The Five Senses (I) (1912)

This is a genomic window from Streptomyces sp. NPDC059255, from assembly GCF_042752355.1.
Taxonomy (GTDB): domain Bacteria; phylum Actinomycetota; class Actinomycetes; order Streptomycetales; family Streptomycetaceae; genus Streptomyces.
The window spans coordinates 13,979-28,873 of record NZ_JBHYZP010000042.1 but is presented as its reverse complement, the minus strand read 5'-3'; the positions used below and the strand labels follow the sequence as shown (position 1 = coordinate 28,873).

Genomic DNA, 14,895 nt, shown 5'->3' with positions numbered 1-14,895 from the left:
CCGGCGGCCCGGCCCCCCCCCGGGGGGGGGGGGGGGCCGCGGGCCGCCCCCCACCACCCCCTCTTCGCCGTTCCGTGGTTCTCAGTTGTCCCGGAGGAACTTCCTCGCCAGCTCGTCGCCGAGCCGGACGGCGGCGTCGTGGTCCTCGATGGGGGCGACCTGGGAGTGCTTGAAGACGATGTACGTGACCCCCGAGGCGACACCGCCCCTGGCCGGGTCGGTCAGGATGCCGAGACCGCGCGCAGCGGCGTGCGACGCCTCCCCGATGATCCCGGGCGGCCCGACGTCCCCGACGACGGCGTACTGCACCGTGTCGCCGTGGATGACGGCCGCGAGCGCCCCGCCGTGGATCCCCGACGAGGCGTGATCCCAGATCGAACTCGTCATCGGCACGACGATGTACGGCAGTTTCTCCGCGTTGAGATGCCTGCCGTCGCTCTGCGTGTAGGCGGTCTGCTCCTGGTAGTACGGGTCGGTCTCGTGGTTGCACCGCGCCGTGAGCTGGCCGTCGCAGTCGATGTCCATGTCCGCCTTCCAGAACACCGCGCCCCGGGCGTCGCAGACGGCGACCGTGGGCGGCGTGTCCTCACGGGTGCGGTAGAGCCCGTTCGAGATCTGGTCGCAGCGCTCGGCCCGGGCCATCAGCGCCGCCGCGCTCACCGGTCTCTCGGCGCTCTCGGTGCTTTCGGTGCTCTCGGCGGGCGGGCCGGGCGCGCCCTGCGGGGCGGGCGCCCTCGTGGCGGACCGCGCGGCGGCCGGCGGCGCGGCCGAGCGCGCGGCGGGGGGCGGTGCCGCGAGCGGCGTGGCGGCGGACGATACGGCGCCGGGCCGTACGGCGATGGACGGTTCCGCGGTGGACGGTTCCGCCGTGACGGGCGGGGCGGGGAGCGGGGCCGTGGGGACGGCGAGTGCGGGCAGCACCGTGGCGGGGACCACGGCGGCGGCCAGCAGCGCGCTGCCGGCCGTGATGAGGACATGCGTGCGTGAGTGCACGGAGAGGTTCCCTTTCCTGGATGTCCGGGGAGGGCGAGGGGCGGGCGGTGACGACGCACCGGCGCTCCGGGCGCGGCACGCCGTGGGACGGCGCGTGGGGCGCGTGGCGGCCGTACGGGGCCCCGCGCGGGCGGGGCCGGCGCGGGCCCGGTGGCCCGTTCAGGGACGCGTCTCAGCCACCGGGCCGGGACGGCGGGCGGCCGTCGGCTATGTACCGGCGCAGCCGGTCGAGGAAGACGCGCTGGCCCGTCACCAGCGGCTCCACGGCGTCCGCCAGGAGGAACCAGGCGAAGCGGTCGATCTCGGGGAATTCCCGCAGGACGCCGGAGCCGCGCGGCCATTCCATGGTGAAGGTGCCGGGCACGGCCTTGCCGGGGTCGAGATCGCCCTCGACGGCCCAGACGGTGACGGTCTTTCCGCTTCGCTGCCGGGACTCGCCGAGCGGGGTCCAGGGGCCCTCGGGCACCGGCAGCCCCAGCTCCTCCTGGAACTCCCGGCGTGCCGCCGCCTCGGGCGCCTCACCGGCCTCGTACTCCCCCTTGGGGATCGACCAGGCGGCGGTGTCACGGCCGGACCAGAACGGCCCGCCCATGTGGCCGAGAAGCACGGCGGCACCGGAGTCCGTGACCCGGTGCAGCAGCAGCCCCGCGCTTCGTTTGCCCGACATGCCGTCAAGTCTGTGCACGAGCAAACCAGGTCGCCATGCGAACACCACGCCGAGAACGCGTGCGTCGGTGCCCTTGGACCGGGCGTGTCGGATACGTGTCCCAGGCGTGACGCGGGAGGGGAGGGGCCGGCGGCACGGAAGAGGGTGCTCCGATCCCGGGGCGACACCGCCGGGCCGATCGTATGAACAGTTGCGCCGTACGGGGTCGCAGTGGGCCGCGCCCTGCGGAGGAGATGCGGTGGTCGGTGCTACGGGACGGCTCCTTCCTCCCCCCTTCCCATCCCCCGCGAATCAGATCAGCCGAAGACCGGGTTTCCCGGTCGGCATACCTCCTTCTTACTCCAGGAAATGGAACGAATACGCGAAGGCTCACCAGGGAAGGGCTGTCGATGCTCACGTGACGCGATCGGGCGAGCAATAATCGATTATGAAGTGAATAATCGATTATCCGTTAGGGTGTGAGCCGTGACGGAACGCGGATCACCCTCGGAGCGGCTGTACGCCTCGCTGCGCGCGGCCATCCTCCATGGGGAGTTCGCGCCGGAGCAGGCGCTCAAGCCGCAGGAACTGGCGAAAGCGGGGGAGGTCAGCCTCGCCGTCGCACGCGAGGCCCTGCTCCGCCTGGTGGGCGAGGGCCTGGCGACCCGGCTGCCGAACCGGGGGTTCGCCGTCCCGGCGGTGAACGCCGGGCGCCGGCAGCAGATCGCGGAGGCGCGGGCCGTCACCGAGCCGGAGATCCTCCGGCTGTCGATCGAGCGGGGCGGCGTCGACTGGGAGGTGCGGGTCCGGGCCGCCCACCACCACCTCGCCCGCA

Hearing is expressed by showing the performances of different musicians and the effect caused upon the hearer. In the exercise of the sense of smell, the delightful odor of a sweet-scented bouquet causes a most beaming and expansive smile on the face of the smeller as he inhales its perfume. Quite different is the effect on the sense of smell when he brings his olfactory organ into close proximity with a limburger cheese. Seeing is decidedly portrayed by the sudden opening of the eyes as he sees the symmetrical outlines and beautiful curves of the neck and shoulders of their fair owner. But what a change when she turns around and he sees her face! The sense of touch is depicted with a strong sense of the humorous. When the susceptible subject is approached by an impecunious impostor who "touches" him for a five-spot, the cheerful giver is pleased with himself. He soon changes his pleased expression to one of anger and disgust when he looks from the window and gets a glimpse of the object of his charity coming out of a saloon with a jag. Taste is pleasingly and unmistakably shown. A cute little girl gives a taste of her ice-cream to Mr. Marshall P. Wilder. Another little girl asks for some and is refused. While the two participants in the delicacy are not looking, she empties some mustard into it, and the next spoonful has a different taste, with very different consequences.- Written by Moving Picture World synopsis
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